'Don't make me angry, you wouldn't like me when I'm angry," David Banner would say, before going on a righteous rampage as The Incredible Hulk. Marc Coleman is a similarly green-tinted anger machine. His catchphrase could be "I feel another rant coming on." He said this on Tuesday during a chat about job creation.
Earlier, Coleman revealed that ranters like himself could be an endangered species if newly proposed Broadcasting Authority of Ireland (BAI) codes were adopted. These would force current affairs broadcasters to announce conflicts of interest (Coleman agrees with this aspect) but might also restrict them expressing strong opinions.
"If they're not funding the private sector I don't see that the State should be restricting the rights of presenters to express their opinion," he said, reasonably.
Then he quoted an article referencing "dinosaurs of the Reagan era" in order to argue how actually "for decades the Irish media has been dominated by dinosaurs of the left". This is probably the exact type of editorialising the BAI want to stamp out.
While David Banner's trigger for transformation is proximity to radiation, Coleman Hulks-out at the first hint of RTE liberalism and was soon mid-polemic on the subject.
"Irish media was for a long time a very cold place for anyone who didn't conform to the politically correct view of the world," said Coleman, an un-PC voice with only a bi-weekly radio programme and a column in the country's biggest newspaper in which to express his marginalised opinions.
The NUJ's Seamus Dooley responded by saying that the BAI had a point about conflicts of interest. He criticised George Hook's pre-election Fine Gael cheerleading and questioned Anton Savage's dual role as presenter and communications consultant (Coleman didn't like Dooley mentioning specific cases).
He also wearily observed that when it came to RTE's alleged left-wing agenda, "I don't think that you ever produced evidence to back that up other than your own prejudices."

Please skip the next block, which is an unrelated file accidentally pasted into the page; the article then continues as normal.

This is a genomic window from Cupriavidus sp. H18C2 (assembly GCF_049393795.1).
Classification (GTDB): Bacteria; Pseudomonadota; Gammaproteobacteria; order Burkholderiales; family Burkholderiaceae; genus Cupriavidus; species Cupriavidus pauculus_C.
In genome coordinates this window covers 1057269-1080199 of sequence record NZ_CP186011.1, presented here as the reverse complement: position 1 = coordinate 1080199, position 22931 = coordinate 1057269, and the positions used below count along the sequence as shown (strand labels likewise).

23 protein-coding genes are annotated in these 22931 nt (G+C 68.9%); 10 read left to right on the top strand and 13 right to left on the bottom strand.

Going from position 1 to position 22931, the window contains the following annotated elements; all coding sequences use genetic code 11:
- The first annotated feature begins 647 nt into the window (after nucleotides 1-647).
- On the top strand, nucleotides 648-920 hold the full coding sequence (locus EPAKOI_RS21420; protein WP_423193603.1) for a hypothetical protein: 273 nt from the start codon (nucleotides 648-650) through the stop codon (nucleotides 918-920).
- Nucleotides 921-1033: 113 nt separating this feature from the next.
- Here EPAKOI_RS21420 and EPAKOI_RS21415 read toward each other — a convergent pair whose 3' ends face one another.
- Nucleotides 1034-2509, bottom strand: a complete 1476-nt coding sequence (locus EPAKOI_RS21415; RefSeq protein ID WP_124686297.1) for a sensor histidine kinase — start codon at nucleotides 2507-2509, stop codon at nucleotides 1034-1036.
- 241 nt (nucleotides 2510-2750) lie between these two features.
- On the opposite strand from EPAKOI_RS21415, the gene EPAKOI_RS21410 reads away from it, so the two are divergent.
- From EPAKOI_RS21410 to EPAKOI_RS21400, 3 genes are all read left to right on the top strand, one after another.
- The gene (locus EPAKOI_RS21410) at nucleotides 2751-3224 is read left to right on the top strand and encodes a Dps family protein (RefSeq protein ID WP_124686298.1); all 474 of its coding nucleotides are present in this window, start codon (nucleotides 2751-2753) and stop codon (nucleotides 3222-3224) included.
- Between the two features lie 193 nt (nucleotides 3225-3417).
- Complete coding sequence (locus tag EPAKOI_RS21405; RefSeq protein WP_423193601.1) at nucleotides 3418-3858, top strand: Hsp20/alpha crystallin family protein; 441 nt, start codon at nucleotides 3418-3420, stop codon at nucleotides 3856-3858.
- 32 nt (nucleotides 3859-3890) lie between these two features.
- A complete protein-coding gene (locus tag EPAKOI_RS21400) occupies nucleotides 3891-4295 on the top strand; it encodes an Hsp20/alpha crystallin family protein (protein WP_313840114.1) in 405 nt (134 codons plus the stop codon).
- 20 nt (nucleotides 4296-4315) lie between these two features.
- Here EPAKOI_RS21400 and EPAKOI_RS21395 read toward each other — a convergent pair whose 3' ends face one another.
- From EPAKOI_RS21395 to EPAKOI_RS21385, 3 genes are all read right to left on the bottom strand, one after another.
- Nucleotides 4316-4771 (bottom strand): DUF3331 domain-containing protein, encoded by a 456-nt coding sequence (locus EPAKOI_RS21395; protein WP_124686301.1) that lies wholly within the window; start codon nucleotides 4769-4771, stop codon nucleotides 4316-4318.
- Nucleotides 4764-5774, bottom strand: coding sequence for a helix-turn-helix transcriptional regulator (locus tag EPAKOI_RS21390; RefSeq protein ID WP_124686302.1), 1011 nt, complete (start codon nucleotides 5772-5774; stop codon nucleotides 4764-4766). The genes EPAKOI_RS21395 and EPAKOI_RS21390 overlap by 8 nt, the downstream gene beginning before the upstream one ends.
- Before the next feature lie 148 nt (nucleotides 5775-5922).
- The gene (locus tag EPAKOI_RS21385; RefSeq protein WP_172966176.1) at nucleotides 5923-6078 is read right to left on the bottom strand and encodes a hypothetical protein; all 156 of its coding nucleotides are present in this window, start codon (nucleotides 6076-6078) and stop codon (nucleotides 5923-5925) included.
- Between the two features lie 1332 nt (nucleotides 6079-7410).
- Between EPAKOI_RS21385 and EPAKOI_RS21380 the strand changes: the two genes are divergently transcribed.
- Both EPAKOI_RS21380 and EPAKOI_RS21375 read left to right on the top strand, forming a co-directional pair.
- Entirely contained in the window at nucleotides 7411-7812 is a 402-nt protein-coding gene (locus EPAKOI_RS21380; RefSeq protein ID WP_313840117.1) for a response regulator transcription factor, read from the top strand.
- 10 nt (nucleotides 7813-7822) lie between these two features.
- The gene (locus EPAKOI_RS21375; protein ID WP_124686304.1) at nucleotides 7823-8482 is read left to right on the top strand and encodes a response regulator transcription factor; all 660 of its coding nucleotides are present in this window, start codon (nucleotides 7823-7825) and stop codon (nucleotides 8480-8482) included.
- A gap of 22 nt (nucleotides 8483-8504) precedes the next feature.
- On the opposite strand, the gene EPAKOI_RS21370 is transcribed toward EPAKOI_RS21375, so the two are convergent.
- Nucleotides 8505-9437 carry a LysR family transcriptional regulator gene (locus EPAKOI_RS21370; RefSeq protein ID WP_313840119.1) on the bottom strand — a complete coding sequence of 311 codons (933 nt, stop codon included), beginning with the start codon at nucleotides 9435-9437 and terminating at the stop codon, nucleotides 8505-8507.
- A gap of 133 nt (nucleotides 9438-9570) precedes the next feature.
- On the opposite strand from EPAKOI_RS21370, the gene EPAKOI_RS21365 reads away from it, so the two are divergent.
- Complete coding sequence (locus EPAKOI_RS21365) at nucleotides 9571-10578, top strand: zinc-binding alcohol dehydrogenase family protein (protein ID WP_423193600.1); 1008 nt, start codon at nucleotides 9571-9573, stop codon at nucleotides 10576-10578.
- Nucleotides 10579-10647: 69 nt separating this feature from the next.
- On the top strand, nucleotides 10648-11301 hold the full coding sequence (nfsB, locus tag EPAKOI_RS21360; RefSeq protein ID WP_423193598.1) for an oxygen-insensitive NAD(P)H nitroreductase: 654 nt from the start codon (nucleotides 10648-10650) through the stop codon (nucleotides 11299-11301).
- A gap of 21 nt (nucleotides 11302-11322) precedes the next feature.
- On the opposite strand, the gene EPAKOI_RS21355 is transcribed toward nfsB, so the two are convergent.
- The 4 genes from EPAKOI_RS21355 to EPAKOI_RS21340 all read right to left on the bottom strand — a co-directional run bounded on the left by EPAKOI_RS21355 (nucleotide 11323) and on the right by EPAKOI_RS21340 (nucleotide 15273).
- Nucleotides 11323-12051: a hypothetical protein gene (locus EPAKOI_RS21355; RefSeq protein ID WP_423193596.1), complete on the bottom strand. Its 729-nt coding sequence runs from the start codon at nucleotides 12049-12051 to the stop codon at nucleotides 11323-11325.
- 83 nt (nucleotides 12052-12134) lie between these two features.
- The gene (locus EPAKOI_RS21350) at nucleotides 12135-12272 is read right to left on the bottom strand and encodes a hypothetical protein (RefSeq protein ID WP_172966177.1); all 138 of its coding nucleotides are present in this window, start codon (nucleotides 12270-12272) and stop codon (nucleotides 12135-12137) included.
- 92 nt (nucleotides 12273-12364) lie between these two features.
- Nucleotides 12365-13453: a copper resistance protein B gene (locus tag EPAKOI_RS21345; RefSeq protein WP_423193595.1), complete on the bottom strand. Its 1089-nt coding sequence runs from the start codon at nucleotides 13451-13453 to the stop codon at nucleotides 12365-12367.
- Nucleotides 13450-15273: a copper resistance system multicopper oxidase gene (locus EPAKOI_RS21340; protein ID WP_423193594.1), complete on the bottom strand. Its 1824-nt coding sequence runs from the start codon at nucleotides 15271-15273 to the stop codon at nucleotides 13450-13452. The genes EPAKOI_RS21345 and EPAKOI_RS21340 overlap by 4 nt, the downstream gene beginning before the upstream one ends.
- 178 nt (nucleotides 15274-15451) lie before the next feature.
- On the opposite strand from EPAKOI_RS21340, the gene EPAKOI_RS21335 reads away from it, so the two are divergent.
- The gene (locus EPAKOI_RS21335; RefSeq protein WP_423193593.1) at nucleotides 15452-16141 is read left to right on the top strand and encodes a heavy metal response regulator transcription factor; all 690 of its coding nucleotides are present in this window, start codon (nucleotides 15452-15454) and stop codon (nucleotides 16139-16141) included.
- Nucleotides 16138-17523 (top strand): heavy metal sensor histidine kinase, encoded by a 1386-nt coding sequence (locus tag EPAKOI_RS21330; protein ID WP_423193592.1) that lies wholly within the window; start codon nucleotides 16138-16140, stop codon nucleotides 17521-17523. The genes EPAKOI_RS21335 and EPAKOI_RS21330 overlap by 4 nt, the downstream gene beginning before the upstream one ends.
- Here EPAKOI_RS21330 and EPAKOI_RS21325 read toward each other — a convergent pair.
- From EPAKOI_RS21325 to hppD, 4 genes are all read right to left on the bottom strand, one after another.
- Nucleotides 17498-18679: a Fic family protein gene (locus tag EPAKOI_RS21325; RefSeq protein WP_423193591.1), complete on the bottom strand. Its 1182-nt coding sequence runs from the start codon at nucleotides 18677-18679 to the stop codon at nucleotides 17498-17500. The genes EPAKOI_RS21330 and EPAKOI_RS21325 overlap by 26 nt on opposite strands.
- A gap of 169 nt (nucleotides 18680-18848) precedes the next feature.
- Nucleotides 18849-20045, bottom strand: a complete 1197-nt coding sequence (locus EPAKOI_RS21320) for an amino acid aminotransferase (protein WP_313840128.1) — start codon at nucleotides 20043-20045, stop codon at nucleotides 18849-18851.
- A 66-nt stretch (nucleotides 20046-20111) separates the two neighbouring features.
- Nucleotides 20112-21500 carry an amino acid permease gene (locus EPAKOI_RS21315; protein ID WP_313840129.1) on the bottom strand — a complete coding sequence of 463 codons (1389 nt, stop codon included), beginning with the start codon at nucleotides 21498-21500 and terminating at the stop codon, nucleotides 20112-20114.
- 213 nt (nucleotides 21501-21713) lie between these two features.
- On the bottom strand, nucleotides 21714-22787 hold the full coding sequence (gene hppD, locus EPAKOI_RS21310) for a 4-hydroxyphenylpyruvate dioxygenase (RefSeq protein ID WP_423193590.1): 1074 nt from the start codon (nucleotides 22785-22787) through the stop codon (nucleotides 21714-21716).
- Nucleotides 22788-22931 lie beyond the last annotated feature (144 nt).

Dooley hadn't reckoned on 'Red' Colm Hayes, who earlier that day discussed a controversial Che Guevara statue proposed for Galway. While acknowledging problems with Guevara's record (all the violence) the item also induced rose-tinted nostalgia in Hayes.
"It was great to have his T-shirt and then sometimes you'd walk around with the Little Red Book as well," he said. You could almost smell the joss-sticks.
A caller explained the origins of Jim Fitzpatrick's famous Che Guevara picture (a chance meeting between the pair in Kilkee), another publicised a Che Guevara music festival, while a third took a contrary view. "I think he's a glorified terrorist," she said, before putting Padraig Pearse and Michael Collins in the same category.
Over the course of the item, Hayes breezily alternated criticism of communist Cuba with surprising empathy for guerrilla warriors. "If you're a freedom fighter... up against a whole army, there's going to be certain things you have to do," he said, no doubt adopting a 1,000 yard stare and recalling unacceptable queues in the RTE canteen. "There's no rules of engagement ... It's kill or be killed."
Despite this, I don't think RTE is a hotbed of leftism. Indeed, I suspect in an ideology war between Coleman and Hayes, Coleman would soon be wearing Hayes's easy-going head as a hat. But I hope that the BAI continues to let Coleman roam the airwaves unhindered. I don't want to see him wander off into the distance, bag slung over his shoulder like David Banner in The Incredible Hulk's closing-credits.
This is pretty much how we last saw Sean Gallagher. On Wednesday the BAI upheld a complaint against RTE for airing the unverified tweet that cost Gallagher a debate and arguably an election.
"I think no one can know that [it affected the election] and I think it's wrong to speculate on it," apologising RTE boss Noel Curran told Matt Cooper on The Last Word. I can see why he'd say that. The alternative is that RTE's shoddy social media policy changed history.
When not shattering presidential dreams, RTE can be uplifting. On The Curious Ear, Ballymun-born Colm Keegan recalled strolling along a tower-block ledge as a child in Batman pyjamas.
"All urban bleakness aside," he said. "It was still amazing to have a house up in the sky."